A new study suggests taller women have heightened risk for ovarian cancer, a disease that kills nearly 15,000 American women each year, according to the U.S. Centers for Disease Control and Prevention.  British researchers reviewed data from 47 studies involving more than 100,000 women.  For every 5-centimeter (2-inch) increase in height above the average 5 feet 3, the risk of ovarian cancer rose 7 percent, according to the study published Tuesday in the journal PLoS Medicine.

In July 2011, a study published in the Lancet Oncology found taller women had an increased risk of 10 different cancers, including breast and skin cancer.  And taller men have an increased risk of prostate cancer, according to a 2008 study published in the journal Cancer Epidemiology, Biomarkers & Prevention.

Heart Disease

Heart disease is the leading cause of death in the U.S., killing 616,000 people per year, according to the CDC.  And unlike cancer, it seems to affect shorter people more than their taller counterparts.  A recent review of 52 studies involving more than three million men and women found shorter people have a 50 percent higher risk of having deadly heart disease than tall people.

"It would be interesting to explore the possibility that short stature is connected with the risk of [coronary heart disease] and [heart attack] through the effect of smaller coronary artery diameter, and that smaller coronary arteries may be occluded earlier in life under similar risk conditions," the authors wrote in their 2010 report published in the European Heart Journal.

Stroke

Like heart disease, serious strokes are also more common among shorter people.  An Israeli study of more than 10,000 men, 364 of whom died from stroke, linked each 5-centimeter (2-inch) increase in height with a 13 percent increase in fatal stroke risk.  Men who were in the shortest quartile had a 54 percent higher risk of fatal stroke than men in the tallest quartile, according to the 2002 study published in the journal Stroke.

Alzheimer's Disease

Alzheimer's disease is the most common cause of dementia in older people, affecting 5.4 million Americans, according to the Alzheimer's Association.  The risk increases with age and a family history of Alzheimer's, highlighting the disease's genetic roots.  And according to a 2007 study, the risk is also higher for shorter people.

The study, which compared 239 Alzheimer's patients with 341 healthy controls, found men who were taller than 5 feet 10 inches had a 59 percent lower risk of developing the disease than men who were shorter than 5 feet 6 inches.  The study was published in the Journal of Alzheimer's Disease.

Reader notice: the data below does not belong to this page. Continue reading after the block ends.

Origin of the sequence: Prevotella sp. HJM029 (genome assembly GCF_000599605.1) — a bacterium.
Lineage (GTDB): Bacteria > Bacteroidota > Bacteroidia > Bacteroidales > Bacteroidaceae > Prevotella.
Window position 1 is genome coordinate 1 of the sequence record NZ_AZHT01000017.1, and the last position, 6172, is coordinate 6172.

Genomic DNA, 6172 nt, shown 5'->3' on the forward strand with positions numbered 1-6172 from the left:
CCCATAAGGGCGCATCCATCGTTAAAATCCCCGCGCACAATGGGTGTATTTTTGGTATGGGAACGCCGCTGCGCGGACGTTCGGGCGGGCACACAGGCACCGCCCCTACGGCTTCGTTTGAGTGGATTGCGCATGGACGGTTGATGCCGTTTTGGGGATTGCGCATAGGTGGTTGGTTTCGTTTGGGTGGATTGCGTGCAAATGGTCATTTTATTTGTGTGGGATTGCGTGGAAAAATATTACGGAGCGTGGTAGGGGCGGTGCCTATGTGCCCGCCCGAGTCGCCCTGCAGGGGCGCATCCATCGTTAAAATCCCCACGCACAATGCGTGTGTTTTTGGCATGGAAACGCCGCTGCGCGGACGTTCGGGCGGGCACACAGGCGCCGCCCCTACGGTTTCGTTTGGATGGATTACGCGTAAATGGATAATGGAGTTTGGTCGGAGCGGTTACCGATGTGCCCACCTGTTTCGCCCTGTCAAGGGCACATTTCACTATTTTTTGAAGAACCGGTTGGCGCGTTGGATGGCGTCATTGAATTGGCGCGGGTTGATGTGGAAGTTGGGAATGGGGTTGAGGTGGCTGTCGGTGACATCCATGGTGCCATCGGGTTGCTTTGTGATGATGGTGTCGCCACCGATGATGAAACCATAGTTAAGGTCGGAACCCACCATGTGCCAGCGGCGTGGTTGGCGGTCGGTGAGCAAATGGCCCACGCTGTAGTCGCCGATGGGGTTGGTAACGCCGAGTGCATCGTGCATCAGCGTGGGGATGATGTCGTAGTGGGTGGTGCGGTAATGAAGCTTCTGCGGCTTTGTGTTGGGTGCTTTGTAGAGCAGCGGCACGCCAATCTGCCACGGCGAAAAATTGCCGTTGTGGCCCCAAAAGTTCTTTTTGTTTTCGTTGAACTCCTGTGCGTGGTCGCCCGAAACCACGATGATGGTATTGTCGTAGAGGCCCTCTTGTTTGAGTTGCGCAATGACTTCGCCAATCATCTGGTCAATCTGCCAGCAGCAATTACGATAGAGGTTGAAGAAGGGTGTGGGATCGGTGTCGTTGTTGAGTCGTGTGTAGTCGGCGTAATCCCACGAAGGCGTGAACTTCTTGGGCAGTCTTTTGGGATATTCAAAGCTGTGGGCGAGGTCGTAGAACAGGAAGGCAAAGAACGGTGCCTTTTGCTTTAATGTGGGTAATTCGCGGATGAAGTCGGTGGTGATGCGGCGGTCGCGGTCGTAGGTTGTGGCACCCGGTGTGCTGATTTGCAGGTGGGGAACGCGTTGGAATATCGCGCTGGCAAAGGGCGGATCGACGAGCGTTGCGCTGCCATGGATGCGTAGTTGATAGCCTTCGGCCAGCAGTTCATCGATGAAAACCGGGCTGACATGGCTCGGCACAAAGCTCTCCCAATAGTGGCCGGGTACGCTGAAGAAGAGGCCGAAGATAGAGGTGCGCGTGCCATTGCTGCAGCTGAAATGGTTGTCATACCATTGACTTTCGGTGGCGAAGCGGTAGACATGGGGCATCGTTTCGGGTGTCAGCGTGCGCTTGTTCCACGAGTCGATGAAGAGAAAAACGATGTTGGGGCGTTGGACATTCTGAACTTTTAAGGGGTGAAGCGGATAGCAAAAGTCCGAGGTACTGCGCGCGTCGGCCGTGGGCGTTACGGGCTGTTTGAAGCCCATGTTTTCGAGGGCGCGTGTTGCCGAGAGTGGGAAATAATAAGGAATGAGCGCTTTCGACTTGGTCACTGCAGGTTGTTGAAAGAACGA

Diabetes

While type 2 diabetes is linked to weight, type 1 diabetes -- also called juvenile diabetes -- may be linked to height.

"Taller children generally seem to experience increased risk for development of diabetes mellitus type 1, except perhaps during infancy or early adolescence," according to a 2002 study published in the journal Pediatrics.

The cause of type 1 diabetes is unknown, but it's thought result from an autoimmune attack on the insulin-producing cells of the pancreas.  Although it can occur at any age, it's usually diagnosed in children, teens or young adults.´╗┐

Copyright 2012 ABC News Radio

Thursday
Apr142011

Artificial Pancreas Trials Reduce Low Blood Sugar Risks

Jeffrey Hamilton/Thinkstock(CAMBRIDGE, England) -- While investigating the effectiveness of an artificial pancreas for the management of type 1 diabetes, British researchers observed an improvement in blood sugar control and found that they could reduce the risk of dangerously low blood sugar levels while patients sleep.

The study's lead author, Roman Hovorka, a principal research associate at the University of Cambridge in the UK, and his colleagues are one of several teams trying to develop a successful artificial pancreas, known as a closed loop system.

The artificial organ essentially combines existing technology intended to manage diabetes, such as insulin pumps and glucose monitors, with a computer algorithm that instructs the devices to act accordingly when blood sugar levels rise or fall.

Researchers working to develop such a system hope to produce an artificial pancreas that functions very similarly to a real pancreas, with the ability to release insulin in response to food or stress.

The study's findings were published online in the British Journal of Medicine.

Copyright 2011 ABC News Radio´╗┐